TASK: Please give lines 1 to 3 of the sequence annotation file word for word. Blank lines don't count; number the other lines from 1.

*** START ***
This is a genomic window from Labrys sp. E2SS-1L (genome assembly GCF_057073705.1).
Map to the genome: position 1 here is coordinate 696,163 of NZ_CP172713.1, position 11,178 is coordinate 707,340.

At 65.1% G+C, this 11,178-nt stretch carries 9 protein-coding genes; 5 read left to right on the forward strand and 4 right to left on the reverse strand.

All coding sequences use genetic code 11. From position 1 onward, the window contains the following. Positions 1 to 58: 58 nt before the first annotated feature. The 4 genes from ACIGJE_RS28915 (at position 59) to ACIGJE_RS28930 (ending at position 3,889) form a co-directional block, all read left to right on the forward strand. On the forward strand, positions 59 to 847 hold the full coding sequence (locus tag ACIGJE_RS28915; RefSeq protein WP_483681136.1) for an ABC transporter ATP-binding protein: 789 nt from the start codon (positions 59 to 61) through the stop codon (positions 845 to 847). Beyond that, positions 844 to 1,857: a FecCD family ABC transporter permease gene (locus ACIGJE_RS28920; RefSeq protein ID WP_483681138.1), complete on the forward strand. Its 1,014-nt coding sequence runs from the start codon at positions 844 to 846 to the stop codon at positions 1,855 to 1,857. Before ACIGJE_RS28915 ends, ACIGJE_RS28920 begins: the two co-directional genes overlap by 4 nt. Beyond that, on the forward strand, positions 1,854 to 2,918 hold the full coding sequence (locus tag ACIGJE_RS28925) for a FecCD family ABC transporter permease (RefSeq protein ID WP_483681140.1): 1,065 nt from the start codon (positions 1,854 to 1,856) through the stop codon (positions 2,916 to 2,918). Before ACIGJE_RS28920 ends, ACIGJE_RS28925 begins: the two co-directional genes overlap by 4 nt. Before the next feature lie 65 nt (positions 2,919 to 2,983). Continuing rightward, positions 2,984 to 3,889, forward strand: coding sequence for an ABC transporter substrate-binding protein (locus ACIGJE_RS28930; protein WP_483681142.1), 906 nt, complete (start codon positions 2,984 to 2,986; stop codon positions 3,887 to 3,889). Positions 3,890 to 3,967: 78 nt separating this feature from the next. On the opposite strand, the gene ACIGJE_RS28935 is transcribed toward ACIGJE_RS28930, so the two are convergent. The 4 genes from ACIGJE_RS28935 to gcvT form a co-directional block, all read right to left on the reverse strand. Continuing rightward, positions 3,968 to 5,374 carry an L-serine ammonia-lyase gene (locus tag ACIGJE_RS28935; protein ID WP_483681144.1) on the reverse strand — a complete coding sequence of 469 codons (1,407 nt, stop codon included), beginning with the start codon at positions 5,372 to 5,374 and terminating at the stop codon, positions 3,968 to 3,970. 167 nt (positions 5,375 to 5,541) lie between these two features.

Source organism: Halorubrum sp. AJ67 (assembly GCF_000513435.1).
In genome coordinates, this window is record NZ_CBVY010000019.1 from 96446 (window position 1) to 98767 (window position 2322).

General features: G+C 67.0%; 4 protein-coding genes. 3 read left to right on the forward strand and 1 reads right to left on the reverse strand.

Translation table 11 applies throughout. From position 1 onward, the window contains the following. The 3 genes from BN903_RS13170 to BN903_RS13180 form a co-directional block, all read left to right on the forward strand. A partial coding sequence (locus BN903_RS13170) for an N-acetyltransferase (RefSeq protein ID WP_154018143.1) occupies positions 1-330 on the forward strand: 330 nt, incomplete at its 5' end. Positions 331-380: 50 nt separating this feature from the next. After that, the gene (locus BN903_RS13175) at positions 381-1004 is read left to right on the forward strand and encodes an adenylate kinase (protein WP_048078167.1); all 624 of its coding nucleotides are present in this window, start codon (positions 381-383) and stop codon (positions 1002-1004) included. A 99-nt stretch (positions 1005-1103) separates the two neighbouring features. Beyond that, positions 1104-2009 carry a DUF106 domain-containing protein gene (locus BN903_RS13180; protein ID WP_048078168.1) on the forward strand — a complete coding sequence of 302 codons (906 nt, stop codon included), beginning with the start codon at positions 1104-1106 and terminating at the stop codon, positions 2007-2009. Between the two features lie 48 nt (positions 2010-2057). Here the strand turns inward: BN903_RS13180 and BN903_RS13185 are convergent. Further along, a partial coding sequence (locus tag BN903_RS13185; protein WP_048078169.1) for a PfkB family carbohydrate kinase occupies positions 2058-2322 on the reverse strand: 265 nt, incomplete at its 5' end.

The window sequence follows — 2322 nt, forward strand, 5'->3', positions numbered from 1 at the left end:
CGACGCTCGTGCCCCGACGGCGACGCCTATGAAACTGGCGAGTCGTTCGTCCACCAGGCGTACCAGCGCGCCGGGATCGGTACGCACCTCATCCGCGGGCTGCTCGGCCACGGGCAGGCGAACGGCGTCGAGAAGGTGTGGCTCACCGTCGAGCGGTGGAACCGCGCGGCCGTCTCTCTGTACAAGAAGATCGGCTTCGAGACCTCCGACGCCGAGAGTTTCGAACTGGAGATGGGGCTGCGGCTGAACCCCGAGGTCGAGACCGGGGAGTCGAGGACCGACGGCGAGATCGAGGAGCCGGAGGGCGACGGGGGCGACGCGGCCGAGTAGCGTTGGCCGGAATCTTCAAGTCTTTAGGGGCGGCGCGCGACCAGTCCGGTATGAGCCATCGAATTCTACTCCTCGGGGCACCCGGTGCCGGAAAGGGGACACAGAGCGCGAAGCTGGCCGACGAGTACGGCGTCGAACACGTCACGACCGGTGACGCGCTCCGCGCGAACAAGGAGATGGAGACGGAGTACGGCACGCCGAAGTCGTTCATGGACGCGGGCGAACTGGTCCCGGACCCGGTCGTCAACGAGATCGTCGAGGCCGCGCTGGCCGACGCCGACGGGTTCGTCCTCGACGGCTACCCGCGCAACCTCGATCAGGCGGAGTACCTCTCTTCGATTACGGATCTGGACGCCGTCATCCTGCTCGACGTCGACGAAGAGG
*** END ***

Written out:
This is a genomic window from Labrys sp. E2SS-1L (genome assembly GCF_057073705.1).
Map to the genome: position 1 here is coordinate 696,163 of NZ_CP172713.1, position 11,178 is coordinate 707,340.

At 65.1% G+C, this 11,178-nt stretch carries 9 protein-coding genes; 5 read left to right on the forward strand and 4 right to left on the reverse strand.